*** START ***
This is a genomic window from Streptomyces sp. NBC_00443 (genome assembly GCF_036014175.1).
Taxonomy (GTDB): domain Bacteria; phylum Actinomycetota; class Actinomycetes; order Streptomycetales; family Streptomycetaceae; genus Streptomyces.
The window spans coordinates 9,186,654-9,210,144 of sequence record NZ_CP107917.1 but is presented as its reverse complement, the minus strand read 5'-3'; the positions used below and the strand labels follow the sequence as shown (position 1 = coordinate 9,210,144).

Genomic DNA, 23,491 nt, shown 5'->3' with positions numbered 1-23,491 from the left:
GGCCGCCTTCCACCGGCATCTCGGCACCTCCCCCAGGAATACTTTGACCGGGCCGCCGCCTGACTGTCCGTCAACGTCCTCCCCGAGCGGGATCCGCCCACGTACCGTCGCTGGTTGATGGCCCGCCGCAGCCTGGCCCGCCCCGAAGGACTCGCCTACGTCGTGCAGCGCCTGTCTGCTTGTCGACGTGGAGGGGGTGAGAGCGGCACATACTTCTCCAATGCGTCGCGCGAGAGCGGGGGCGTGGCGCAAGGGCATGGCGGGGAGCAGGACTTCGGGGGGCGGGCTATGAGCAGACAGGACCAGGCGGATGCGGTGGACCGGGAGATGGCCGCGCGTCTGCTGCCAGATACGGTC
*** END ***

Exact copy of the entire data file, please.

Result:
This is a genomic window from Streptomyces sp. NBC_00443 (genome assembly GCF_036014175.1).
Taxonomy (GTDB): domain Bacteria; phylum Actinomycetota; class Actinomycetes; order Streptomycetales; family Streptomycetaceae; genus Streptomyces.
The window spans coordinates 9,186,654-9,210,144 of sequence record NZ_CP107917.1 but is presented as its reverse complement, the minus strand read 5'-3'; the positions used below and the strand labels follow the sequence as shown (position 1 = coordinate 9,210,144).

Genomic DNA, 23,491 nt, shown 5'->3' with positions numbered 1-23,491 from the left:
GGCCGCCTTCCACCGGCATCTCGGCACCTCCCCCAGGAATACTTTGACCGGGCCGCCGCCTGACTGTCCGTCAACGTCCTCCCCGAGCGGGATCCGCCCACGTACCGTCGCTGGTTGATGGCCCGCCGCAGCCTGGCCCGCCCCGAAGGACTCGCCTACGTCGTGCAGCGCCTGTCTGCTTGTCGACGTGGAGGGGGTGAGAGCGGCACATACTTCTCCAATGCGTCGCGCGAGAGCGGGGGCGTGGCGCAAGGGCATGGCGGGGAGCAGGACTTCGGGGGGCGGGCTATGAGCAGACAGGACCAGGCGGATGCGGTGGACCGGGAGATGGCCGCGCGTCTGCTGCCAGATACGGTC